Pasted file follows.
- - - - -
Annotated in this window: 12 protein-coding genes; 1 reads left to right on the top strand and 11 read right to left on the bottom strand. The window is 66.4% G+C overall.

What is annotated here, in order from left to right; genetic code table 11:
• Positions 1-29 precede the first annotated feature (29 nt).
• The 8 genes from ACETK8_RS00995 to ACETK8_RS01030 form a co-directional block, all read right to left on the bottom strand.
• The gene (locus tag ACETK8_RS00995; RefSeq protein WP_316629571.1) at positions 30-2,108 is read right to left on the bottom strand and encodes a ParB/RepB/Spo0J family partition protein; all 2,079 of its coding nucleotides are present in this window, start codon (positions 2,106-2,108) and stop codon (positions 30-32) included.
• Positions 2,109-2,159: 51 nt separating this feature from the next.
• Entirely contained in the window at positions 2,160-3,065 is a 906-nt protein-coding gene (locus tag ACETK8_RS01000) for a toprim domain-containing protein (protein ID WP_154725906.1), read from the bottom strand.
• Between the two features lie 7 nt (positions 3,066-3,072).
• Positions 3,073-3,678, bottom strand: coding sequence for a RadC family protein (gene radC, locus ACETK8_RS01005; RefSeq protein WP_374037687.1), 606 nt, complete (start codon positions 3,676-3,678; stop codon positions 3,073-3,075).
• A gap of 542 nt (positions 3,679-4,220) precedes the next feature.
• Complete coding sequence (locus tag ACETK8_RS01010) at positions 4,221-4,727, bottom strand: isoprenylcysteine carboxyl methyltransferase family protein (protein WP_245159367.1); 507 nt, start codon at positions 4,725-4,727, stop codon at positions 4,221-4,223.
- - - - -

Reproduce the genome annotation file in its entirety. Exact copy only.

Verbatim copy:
Annotated in this window: 12 protein-coding genes; 1 reads left to right on the top strand and 11 read right to left on the bottom strand. The window is 66.4% G+C overall.

What is annotated here, in order from left to right; genetic code table 11:
• Positions 1-29 precede the first annotated feature (29 nt).
• The 8 genes from ACETK8_RS00995 to ACETK8_RS01030 form a co-directional block, all read right to left on the bottom strand.
• The gene (locus tag ACETK8_RS00995; RefSeq protein WP_316629571.1) at positions 30-2,108 is read right to left on the bottom strand and encodes a ParB/RepB/Spo0J family partition protein; all 2,079 of its coding nucleotides are present in this window, start codon (positions 2,106-2,108) and stop codon (positions 30-32) included.
• Positions 2,109-2,159: 51 nt separating this feature from the next.
• Entirely contained in the window at positions 2,160-3,065 is a 906-nt protein-coding gene (locus tag ACETK8_RS01000) for a toprim domain-containing protein (protein ID WP_154725906.1), read from the bottom strand.
• Between the two features lie 7 nt (positions 3,066-3,072).
• Positions 3,073-3,678, bottom strand: coding sequence for a RadC family protein (gene radC, locus ACETK8_RS01005; RefSeq protein WP_374037687.1), 606 nt, complete (start codon positions 3,676-3,678; stop codon positions 3,073-3,075).
• A gap of 542 nt (positions 3,679-4,220) precedes the next feature.
• Complete coding sequence (locus tag ACETK8_RS01010) at positions 4,221-4,727, bottom strand: isoprenylcysteine carboxyl methyltransferase family protein (protein WP_245159367.1); 507 nt, start codon at positions 4,725-4,727, stop codon at positions 4,221-4,223.